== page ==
Jaron Childs: How to Make a World
Jonathan Bruce Williams: Anti-Newton
Minneapolis, MN, January 16, 2014–The Minnesota Artists Exhibition Program (MAEP) at the Minneapolis Institute of Art (MIA) opens two new exhibitions on January 17: Jaron Childs’ “How to make a world” and Jonathan Bruce Williams’ “Anti-Newton.” The first showcases a series of hyper-realistic paintings based on photographs of nature that engage the various and contradicting claims made on painting regarding beauty. The second is a sculptural installation blending the science and technology of vision through ocular phenomena.
In “How to make a world,” Childs presents 11 finely detailed paintings, based on his own photographs, that are a rejoinder to contemporary attitudes about beauty in painting. While the photorealistic effects he accomplishes in his labor-intensive paintings are seductive enough to stand on their own, they go deeper. Childs insists the process of copying is always one of transformation, and that he is painting an interpretation rather than capturing, exactly, each of his photographs. He argues, “This only proves just how symbolic painting actually is. Just like my eye, memory wanders and re-writes itself to our taste, flatters us, and looks to an improved narrative. Most of the time, I’m not seeing the photo but rather painting what I think I see. Painting the world as I know it to be.” With a relatively small number of works, this is an intimate and powerful exhibition by one of Minnesota’s strongest painters.
Known for his complex and elaborate mixed-media sculptural installation, the driving principle behind Williams’s “Anti-Newton” is to display the science and technology of vision. In the past, his fascinating installations have used obsolete visual technologies to re-present digital and analog images and “utilize photography as a technical and philosophical strategy.” Placed behind a black curtain, “Anti-Newton” is a large-scale sculptural installation that includes LED lights attached to a 10-foot motorized and truss-mounted shaft. As it spins, the light emitted from the custom-programmed LEDs is captured inside a colored acrylic vitrine, creating a miniature image of the overhead array. The structure works like a human eye but can also be compared to a traditional view camera. The inspiration for “Anti-Newton” developed during the artist’s research on vision and photographic technology, including Newton rings, a phenomena seen in 35 mm glass slide mounts that create an unwanted optical effect during projection. Williams found these optical phenomena to be a fascinating starting point for combining models of physiological and mechanical imaging in an installation.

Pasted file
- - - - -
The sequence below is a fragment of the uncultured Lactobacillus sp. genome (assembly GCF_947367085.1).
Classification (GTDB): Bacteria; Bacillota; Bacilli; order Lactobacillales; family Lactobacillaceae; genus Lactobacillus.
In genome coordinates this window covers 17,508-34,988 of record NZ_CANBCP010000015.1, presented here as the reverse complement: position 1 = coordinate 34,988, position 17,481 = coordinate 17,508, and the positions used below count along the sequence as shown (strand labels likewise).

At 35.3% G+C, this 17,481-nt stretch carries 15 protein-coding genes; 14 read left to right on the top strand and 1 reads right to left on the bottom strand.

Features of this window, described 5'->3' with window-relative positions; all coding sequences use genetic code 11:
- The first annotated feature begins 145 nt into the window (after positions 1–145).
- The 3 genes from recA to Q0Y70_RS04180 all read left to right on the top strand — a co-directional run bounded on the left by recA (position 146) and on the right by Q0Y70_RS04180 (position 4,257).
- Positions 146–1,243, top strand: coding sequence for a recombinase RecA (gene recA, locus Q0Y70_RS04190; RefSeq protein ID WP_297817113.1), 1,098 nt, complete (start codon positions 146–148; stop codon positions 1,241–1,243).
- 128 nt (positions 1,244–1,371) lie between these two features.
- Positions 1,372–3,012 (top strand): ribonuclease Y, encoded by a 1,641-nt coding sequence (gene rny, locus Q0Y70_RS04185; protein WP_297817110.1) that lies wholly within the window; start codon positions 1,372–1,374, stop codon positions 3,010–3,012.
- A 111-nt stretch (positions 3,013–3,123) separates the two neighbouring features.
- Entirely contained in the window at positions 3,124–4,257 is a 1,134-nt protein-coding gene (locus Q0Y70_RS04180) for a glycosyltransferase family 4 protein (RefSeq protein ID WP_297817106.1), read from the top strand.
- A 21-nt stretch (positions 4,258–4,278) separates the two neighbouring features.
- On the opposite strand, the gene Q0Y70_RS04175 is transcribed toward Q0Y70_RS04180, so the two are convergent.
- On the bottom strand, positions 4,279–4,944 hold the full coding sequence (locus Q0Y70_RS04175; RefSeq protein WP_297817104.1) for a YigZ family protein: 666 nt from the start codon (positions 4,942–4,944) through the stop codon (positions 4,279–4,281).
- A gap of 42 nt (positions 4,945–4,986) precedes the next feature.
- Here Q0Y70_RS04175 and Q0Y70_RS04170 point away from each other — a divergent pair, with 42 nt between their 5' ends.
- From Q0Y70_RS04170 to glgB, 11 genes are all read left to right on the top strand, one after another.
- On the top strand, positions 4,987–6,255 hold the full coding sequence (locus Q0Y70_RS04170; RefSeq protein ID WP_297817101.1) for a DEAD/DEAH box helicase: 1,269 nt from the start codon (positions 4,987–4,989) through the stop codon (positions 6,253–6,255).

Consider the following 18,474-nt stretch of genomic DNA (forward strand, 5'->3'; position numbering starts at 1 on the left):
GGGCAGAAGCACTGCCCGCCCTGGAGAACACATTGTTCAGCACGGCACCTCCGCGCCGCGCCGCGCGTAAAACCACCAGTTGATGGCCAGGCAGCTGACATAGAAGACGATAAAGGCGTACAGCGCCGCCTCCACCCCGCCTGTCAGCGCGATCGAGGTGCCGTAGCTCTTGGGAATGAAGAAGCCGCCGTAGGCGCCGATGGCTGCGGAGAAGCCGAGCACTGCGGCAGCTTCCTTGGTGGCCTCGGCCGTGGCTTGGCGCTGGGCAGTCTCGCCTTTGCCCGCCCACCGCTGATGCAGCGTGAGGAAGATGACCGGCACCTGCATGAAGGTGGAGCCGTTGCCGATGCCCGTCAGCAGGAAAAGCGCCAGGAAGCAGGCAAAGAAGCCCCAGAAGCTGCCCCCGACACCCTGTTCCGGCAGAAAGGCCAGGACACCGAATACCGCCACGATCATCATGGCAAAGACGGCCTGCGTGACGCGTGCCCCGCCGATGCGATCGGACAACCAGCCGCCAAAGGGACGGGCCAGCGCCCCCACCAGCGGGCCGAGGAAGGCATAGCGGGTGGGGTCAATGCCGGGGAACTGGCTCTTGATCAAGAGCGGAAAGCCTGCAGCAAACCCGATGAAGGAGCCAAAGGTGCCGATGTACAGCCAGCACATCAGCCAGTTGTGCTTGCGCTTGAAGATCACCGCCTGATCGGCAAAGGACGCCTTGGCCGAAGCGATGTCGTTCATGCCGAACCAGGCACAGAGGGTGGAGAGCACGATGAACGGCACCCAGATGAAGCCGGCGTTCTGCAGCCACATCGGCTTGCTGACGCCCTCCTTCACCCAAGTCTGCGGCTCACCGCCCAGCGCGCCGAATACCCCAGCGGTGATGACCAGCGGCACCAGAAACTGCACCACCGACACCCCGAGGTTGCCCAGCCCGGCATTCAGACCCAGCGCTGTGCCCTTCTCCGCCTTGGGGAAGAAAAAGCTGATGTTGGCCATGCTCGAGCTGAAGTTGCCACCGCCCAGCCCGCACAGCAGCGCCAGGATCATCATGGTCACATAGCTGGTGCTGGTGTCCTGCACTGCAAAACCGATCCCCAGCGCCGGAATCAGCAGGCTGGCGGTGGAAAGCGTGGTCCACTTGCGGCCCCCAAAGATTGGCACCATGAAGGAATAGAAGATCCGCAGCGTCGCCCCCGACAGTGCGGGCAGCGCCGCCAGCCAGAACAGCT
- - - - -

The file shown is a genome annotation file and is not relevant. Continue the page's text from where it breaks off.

Although “How to make a world” and “Anti-Newton” are two very different exhibitions, and each artist is a master of very different media, they share certain ideas and conceptual interests. At the heart of both shows is a fascination with how people see, capture, and interpret visual information. Childs’s painted snapshots show how time and labor have increased his personal connection to people and places, while Williams has created a scientifically elegant and almost mystical experiment using a mechanical eye that is experienced as well as seen.
Anne-Marie Wagener, (612) 870-3280; firstname.lastname@example.org
Tammy Pleshek, (612) 870-3171; email@example.com